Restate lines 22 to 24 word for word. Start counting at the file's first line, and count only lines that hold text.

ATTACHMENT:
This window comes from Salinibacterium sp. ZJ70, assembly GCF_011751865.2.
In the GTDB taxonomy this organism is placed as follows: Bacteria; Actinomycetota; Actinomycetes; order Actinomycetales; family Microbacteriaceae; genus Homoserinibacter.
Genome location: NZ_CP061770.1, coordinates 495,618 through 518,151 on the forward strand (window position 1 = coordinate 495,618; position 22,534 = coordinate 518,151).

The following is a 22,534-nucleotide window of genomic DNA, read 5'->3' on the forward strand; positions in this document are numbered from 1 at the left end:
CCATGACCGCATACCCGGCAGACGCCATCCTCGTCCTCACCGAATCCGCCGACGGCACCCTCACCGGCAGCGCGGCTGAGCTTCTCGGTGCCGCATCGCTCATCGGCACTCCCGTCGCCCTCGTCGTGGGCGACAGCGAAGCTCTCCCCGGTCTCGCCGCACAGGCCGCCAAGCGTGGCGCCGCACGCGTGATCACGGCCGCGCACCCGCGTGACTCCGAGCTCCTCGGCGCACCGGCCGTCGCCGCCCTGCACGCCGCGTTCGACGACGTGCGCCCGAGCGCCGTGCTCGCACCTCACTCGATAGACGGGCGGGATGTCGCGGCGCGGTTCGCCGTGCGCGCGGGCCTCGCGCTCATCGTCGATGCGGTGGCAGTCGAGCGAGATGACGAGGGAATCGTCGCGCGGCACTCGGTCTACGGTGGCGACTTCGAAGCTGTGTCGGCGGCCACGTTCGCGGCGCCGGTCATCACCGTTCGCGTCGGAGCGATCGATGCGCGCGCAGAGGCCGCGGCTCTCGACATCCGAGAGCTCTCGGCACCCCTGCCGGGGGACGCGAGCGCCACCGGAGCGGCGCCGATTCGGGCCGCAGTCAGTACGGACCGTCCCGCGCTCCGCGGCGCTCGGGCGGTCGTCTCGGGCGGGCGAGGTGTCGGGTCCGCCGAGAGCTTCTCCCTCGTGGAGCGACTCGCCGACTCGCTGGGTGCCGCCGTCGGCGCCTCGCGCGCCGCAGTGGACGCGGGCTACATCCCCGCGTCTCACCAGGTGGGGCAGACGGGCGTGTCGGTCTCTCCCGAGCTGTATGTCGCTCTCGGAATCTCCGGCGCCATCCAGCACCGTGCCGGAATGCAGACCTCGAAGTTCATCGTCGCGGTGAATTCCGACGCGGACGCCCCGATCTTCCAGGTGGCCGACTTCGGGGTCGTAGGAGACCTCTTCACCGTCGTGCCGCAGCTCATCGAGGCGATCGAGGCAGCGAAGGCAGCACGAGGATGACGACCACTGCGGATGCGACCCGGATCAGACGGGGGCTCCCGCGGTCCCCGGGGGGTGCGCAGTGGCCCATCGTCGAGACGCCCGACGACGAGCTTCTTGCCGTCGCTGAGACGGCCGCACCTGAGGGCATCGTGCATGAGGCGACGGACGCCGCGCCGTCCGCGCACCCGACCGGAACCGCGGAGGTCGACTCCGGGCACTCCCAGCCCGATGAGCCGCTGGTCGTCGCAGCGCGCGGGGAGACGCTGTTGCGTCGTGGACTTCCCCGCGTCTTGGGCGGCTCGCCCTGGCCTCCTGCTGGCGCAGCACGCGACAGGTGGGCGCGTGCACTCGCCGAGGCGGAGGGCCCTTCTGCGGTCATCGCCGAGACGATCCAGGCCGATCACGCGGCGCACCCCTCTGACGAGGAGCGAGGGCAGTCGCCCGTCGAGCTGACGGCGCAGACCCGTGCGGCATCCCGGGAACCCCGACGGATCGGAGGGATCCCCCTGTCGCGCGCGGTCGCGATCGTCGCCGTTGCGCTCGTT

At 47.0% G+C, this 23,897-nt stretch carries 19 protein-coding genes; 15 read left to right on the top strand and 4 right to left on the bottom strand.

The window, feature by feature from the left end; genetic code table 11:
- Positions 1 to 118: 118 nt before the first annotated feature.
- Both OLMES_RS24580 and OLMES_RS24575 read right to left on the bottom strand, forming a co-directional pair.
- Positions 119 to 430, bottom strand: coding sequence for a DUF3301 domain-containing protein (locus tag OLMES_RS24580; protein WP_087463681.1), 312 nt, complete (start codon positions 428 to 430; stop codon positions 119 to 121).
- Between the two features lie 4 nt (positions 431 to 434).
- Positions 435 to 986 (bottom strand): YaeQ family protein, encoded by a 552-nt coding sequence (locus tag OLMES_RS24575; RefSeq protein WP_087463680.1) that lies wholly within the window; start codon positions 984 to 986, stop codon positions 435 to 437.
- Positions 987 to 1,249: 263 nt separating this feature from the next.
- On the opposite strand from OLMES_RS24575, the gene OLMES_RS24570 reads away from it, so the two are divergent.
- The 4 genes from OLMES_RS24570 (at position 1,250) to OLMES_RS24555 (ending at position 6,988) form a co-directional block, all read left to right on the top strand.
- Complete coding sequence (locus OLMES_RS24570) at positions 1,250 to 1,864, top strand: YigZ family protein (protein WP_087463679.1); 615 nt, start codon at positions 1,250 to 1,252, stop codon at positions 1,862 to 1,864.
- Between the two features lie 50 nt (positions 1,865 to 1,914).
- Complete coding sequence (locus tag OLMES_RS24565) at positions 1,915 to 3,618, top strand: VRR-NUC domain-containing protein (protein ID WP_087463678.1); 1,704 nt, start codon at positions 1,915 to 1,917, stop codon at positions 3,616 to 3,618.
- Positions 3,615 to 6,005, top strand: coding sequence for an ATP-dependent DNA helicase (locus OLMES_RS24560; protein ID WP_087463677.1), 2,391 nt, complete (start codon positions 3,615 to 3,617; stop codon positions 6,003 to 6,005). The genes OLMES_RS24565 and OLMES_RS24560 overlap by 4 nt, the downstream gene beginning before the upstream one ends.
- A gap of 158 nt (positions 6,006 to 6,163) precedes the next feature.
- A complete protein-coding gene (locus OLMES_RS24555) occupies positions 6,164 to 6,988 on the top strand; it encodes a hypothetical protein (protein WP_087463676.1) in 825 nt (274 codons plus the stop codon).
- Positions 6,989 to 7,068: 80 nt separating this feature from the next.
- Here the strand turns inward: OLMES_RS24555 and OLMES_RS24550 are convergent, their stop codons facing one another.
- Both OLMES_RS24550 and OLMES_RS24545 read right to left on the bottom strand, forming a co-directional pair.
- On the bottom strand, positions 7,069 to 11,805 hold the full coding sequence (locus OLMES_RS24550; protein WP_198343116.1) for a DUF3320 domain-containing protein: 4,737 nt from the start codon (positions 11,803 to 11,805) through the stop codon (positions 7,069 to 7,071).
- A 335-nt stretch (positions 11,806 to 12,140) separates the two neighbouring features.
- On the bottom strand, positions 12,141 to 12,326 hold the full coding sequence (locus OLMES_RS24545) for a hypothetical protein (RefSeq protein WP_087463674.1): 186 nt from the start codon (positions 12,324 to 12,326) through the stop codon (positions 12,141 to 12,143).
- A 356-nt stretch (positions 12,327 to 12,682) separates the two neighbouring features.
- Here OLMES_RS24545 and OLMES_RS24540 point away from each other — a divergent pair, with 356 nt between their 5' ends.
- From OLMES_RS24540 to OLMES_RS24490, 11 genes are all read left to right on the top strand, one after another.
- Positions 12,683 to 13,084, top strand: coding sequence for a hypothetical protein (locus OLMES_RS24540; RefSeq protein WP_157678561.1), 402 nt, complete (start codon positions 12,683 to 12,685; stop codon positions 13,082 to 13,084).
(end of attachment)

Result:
- Positions 6,989 to 7,068: 80 nt separating this feature from the next.
- Here the strand turns inward: OLMES_RS24555 and OLMES_RS24550 are convergent, their stop codons facing one another.
- Both OLMES_RS24550 and OLMES_RS24545 read right to left on the bottom strand, forming a co-directional pair.